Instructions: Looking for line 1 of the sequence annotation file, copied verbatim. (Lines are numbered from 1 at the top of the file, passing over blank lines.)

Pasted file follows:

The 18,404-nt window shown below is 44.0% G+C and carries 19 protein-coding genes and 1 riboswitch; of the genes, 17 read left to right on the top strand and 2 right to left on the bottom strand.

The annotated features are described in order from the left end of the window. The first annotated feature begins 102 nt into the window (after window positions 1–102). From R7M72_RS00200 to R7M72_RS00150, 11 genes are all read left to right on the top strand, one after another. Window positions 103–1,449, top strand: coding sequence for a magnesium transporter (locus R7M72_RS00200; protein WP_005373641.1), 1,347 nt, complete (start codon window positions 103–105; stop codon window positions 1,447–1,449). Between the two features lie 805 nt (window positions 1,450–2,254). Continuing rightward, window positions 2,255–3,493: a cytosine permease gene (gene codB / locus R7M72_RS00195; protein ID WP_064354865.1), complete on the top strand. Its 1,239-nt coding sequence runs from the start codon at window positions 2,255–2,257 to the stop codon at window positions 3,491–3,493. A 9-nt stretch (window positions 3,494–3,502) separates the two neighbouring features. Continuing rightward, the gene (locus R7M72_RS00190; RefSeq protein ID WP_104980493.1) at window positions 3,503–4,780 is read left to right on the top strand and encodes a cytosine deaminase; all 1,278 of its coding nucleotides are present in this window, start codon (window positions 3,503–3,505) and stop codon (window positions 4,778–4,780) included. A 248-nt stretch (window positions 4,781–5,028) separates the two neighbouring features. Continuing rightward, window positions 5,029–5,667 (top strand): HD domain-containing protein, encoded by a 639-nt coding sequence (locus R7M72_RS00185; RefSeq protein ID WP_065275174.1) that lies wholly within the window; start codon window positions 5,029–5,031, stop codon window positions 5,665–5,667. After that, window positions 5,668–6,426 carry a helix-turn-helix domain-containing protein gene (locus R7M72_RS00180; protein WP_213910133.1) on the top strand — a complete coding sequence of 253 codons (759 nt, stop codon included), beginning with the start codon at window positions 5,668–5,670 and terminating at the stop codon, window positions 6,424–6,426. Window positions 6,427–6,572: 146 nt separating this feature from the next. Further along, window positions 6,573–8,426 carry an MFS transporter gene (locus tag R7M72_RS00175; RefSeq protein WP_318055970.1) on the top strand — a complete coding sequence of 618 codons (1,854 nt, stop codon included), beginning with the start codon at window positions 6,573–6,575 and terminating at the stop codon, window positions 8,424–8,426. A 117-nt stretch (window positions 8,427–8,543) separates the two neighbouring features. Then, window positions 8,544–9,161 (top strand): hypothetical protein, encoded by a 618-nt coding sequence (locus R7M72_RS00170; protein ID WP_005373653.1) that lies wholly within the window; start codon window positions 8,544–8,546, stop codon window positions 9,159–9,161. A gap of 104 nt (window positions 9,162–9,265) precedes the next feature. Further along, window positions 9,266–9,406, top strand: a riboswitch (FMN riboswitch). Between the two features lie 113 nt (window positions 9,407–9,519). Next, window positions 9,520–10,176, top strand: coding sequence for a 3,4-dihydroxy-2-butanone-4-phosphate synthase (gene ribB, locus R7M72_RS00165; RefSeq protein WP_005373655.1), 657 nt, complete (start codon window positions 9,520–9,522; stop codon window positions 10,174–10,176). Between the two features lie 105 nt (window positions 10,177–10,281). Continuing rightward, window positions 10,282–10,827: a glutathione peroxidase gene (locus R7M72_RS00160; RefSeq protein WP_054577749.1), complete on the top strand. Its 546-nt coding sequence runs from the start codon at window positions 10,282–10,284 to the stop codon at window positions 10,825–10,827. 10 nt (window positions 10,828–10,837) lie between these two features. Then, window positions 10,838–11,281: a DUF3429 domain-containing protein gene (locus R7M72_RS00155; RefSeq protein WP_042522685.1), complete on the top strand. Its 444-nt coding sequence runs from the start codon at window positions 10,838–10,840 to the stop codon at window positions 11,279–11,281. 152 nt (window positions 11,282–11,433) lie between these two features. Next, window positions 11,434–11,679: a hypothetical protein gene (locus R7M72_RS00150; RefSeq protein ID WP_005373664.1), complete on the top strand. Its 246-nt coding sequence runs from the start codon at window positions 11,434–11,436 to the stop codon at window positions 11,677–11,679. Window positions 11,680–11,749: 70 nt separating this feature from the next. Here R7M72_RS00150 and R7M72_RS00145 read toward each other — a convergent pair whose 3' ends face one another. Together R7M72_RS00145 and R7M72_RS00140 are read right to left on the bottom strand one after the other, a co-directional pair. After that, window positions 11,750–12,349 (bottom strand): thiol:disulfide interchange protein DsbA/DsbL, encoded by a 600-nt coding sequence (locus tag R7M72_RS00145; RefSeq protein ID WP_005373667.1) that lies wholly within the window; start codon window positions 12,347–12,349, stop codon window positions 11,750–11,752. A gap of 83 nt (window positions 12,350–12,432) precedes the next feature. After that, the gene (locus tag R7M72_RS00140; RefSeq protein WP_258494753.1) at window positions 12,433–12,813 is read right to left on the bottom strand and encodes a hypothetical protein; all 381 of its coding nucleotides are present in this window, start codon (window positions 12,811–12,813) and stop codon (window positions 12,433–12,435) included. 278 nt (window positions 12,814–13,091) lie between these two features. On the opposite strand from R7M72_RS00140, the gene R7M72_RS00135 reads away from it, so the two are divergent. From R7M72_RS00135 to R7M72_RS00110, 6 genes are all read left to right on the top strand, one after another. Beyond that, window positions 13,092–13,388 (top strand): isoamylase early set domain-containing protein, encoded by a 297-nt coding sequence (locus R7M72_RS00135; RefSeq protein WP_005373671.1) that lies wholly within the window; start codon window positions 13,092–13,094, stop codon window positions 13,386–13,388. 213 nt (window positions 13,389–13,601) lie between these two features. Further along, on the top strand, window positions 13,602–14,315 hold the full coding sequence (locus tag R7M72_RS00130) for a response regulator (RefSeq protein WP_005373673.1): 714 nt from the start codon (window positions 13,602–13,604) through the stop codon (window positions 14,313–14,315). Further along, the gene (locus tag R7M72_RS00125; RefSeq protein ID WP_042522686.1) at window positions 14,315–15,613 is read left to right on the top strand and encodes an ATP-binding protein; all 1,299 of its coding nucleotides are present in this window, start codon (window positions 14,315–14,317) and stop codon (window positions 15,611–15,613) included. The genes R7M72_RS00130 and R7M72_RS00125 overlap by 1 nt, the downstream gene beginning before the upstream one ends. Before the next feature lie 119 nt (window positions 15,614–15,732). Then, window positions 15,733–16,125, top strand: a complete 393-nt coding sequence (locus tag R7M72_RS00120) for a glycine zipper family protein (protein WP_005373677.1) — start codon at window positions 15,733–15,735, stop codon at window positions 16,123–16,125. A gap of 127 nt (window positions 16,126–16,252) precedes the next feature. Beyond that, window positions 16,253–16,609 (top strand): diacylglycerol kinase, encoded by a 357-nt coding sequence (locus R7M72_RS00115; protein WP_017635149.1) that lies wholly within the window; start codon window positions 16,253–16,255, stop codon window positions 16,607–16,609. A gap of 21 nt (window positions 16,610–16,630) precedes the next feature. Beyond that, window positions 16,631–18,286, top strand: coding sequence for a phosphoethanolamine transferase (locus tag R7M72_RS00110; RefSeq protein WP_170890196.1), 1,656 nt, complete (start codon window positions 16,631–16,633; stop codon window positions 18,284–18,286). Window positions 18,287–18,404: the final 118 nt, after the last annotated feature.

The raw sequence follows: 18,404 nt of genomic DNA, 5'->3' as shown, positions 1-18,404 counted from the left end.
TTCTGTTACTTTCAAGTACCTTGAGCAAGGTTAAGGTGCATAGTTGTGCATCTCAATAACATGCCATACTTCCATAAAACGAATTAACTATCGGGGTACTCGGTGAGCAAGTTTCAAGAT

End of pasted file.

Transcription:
The 18,404-nt window shown below is 44.0% G+C and carries 19 protein-coding genes and 1 riboswitch; of the genes, 17 read left to right on the top strand and 2 right to left on the bottom strand.